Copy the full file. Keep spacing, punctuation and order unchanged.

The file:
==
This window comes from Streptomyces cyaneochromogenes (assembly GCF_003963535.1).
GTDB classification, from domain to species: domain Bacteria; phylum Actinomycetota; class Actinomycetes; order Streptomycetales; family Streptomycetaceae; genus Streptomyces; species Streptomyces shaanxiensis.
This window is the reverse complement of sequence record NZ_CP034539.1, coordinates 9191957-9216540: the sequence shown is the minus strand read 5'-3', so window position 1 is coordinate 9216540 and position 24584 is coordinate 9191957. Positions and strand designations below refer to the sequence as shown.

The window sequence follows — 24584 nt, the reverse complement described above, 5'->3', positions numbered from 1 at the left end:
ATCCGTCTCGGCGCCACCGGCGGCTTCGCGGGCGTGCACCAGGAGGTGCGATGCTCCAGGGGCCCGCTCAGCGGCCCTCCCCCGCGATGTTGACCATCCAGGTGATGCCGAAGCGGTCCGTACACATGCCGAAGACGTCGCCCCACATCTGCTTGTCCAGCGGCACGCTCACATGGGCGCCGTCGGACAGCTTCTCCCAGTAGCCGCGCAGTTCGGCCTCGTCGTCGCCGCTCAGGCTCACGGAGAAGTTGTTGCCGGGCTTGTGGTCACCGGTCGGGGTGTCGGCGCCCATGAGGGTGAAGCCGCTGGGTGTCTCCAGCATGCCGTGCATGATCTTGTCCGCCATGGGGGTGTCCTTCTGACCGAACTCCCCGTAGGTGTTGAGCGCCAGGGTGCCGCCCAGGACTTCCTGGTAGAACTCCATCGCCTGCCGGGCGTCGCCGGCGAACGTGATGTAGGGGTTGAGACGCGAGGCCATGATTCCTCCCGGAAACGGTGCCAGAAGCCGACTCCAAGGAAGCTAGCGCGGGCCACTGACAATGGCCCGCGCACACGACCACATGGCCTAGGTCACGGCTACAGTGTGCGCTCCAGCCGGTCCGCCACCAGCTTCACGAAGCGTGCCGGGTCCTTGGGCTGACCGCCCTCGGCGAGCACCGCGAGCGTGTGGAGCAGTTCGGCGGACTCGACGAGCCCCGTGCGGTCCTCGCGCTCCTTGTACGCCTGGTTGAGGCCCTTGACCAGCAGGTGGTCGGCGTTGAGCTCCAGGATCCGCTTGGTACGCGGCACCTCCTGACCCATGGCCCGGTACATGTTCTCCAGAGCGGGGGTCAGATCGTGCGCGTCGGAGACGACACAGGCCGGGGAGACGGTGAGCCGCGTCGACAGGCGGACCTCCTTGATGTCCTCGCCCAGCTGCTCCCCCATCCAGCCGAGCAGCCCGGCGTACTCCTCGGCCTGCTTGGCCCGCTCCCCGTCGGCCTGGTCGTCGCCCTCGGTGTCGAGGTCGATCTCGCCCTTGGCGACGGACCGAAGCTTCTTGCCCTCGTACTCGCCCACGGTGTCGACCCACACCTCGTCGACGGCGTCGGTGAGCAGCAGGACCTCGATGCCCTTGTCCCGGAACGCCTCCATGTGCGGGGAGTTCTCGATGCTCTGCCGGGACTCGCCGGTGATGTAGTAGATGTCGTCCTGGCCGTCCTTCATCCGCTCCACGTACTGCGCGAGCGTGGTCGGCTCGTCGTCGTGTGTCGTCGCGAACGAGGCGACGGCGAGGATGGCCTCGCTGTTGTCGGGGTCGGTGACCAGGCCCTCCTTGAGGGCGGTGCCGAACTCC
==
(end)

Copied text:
This window comes from Streptomyces cyaneochromogenes (assembly GCF_003963535.1).
GTDB classification, from domain to species: domain Bacteria; phylum Actinomycetota; class Actinomycetes; order Streptomycetales; family Streptomycetaceae; genus Streptomyces; species Streptomyces shaanxiensis.
This window is the reverse complement of sequence record NZ_CP034539.1, coordinates 9191957-9216540: the sequence shown is the minus strand read 5'-3', so window position 1 is coordinate 9216540 and position 24584 is coordinate 9191957. Positions and strand designations below refer to the sequence as shown.

The window sequence follows — 24584 nt, the reverse complement described above, 5'->3', positions numbered from 1 at the left end:
ATCCGTCTCGGCGCCACCGGCGGCTTCGCGGGCGTGCACCAGGAGGTGCGATGCTCCAGGGGCCCGCTCAGCGGCCCTCCCCCGCGATGTTGACCATCCAGGTGATGCCGAAGCGGTCCGTACACATGCCGAAGACGTCGCCCCACATCTGCTTGTCCAGCGGCACGCTCACATGGGCGCCGTCGGACAGCTTCTCCCAGTAGCCGCGCAGTTCGGCCTCGTCGTCGCCGCTCAGGCTCACGGAGAAGTTGTTGCCGGGCTTGTGGTCACCGGTCGGGGTGTCGGCGCCCATGAGGGTGAAGCCGCTGGGTGTCTCCAGCATGCCGTGCATGATCTTGTCCGCCATGGGGGTGTCCTTCTGACCGAACTCCCCGTAGGTGTTGAGCGCCAGGGTGCCGCCCAGGACTTCCTGGTAGAACTCCATCGCCTGCCGGGCGTCGCCGGCGAACGTGATGTAGGGGTTGAGACGCGAGGCCATGATTCCTCCCGGAAACGGTGCCAGAAGCCGACTCCAAGGAAGCTAGCGCGGGCCACTGACAATGGCCCGCGCACACGACCACATGGCCTAGGTCACGGCTACAGTGTGCGCTCCAGCCGGTCCGCCACCAGCTTCACGAAGCGTGCCGGGTCCTTGGGCTGACCGCCCTCGGCGAGCACCGCGAGCGTGTGGAGCAGTTCGGCGGACTCGACGAGCCCCGTGCGGTCCTCGCGCTCCTTGTACGCCTGGTTGAGGCCCTTGACCAGCAGGTGGTCGGCGTTGAGCTCCAGGATCCGCTTGGTACGCGGCACCTCCTGACCCATGGCCCGGTACATGTTCTCCAGAGCGGGGGTCAGATCGTGCGCGTCGGAGACGACACAGGCCGGGGAGACGGTGAGCCGCGTCGACAGGCGGACCTCCTTGATGTCCTCGCCCAGCTGCTCCCCCATCCAGCCGAGCAGCCCGGCGTACTCCTCGGCCTGCTTGGCCCGCTCCCCGTCGGCCTGGTCGTCGCCCTCGGTGTCGAGGTCGATCTCGCCCTTGGCGACGGACCGAAGCTTCTTGCCCTCGTACTCGCCCACGGTGTCGACCCACACCTCGTCGACGGCGTCGGTGAGCAGCAGGACCTCGATGCCCTTGTCCCGGAACGCCTCCATGTGCGGGGAGTTCTCGATGCTCTGCCGGGACTCGCCGGTGATGTAGTAGATGTCGTCCTGGCCGTCCTTCATCCGCTCCACGTACTGCGCGAGCGTGGTCGGCTCGTCGTCGTGTGTCGTCGCGAACGAGGCGACGGCGAGGATGGCCTCGCTGTTGTCGGGGTCGGTGACCAGGCCCTCCTTGAGGGCGGTGCCGAACTCC